About two dozen boxes of presidential records stored in then-President Donald Trump’s White House residence were not returned to the National Archives and Records Administration in the final days of his term even after Archives officials were told by a Trump lawyer that the documents should be given back, according to an email from the top lawyer at the record-keeping agency.
“It is also our understanding that roughly two dozen boxes of original presidential records were kept in the Residence of the White House over the course of President Trump’s last year in office and have not been transferred to NARA, despite a determination by Pat Cipollone in the final days of the administration that they need to be,” wrote Gary Stern, the agency’s chief counsel, in an email to Trump lawyers in May 2021, according to a copy reviewed by The Washington Post.
The email shows NARA officials were concerned about Trump keeping dozens of boxes of official records even before he left the White House — concerns that only grew in the coming months as Trump repeatedly declined to return the records. It also showed that Trump’s lawyers had concerns about Trump taking the documents and agreed that the boxes should be returned — at least according to the top Archives officials — while Trump kept the documents.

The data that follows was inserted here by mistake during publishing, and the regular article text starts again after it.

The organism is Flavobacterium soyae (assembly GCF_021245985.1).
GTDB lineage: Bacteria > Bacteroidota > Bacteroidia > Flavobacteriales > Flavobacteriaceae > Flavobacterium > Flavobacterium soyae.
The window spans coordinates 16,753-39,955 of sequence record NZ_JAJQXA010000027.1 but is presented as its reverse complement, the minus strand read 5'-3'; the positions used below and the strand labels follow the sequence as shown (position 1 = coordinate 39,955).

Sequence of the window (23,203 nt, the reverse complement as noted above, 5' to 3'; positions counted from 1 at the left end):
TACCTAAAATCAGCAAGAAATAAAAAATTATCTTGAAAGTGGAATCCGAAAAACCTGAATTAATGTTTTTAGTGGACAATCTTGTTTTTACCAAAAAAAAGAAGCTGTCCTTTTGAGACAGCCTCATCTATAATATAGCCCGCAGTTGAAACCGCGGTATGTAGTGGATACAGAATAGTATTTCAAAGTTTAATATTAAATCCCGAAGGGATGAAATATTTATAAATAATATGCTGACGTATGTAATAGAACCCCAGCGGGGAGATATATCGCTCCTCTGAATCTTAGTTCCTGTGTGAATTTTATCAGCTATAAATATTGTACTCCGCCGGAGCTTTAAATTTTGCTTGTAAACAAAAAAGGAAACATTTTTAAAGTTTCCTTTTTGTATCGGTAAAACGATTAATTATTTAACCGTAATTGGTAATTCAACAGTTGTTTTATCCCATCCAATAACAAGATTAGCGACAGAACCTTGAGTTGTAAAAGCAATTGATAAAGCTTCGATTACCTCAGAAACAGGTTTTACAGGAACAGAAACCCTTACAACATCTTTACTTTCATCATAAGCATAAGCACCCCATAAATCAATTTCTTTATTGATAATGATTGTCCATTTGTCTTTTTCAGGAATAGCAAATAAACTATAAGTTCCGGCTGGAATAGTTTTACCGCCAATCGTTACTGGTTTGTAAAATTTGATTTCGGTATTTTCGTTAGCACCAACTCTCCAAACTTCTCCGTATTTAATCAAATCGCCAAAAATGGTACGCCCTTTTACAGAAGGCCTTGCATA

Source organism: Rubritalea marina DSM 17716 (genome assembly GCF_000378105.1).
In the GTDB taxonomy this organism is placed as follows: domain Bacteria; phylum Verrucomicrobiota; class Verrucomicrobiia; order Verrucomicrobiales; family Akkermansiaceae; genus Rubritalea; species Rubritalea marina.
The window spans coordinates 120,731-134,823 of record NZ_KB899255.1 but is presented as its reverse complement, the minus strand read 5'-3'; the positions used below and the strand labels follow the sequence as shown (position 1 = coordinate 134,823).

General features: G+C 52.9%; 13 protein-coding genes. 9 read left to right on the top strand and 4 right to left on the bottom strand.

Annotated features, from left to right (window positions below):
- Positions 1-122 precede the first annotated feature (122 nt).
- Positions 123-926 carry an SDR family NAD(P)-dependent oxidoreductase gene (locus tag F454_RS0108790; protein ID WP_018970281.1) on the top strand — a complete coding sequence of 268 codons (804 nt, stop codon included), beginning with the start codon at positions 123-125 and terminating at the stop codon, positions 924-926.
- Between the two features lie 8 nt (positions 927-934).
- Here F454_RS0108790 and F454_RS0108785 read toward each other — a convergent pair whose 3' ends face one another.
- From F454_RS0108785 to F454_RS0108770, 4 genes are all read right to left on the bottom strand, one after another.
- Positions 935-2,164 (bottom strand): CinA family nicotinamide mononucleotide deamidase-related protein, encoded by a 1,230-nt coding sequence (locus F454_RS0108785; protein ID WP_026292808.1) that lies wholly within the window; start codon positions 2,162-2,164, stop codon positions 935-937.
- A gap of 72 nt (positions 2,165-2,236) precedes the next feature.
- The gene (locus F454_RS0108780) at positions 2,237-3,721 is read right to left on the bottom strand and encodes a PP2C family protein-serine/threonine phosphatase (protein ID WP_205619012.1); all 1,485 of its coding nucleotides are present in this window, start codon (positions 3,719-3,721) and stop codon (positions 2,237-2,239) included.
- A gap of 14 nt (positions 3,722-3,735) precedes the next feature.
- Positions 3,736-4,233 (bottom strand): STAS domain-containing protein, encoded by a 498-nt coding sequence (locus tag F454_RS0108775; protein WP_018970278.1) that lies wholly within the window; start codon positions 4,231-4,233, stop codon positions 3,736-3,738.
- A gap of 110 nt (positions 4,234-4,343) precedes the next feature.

The previously unreported email — sent about 100 days after the former president left office with the subject line “Need for Assistance re Presidential Records” — also illustrates the myriad efforts Archives officials made to have documents including classified material returned over an 18-month period, culminating with an FBI raid this month at Trump’s Mar-a-Lago Club in Florida.
Cipollone was the White House counsel for Trump and was designated by Trump as one of his representatives to the Archives. A spokeswoman for Cipollone declined to comment Wednesday.
Stern does not say in the email how he determined that the boxes were in Trump’s possession. He wrote that he also had consulted another Trump lawyer during the final days of Trump’s presidency — without any luck. “I had also raised this concern with Scott in the final weeks,” Stern writes in the email, referring to Trump lawyer Scott Gast, who is also copied on the email.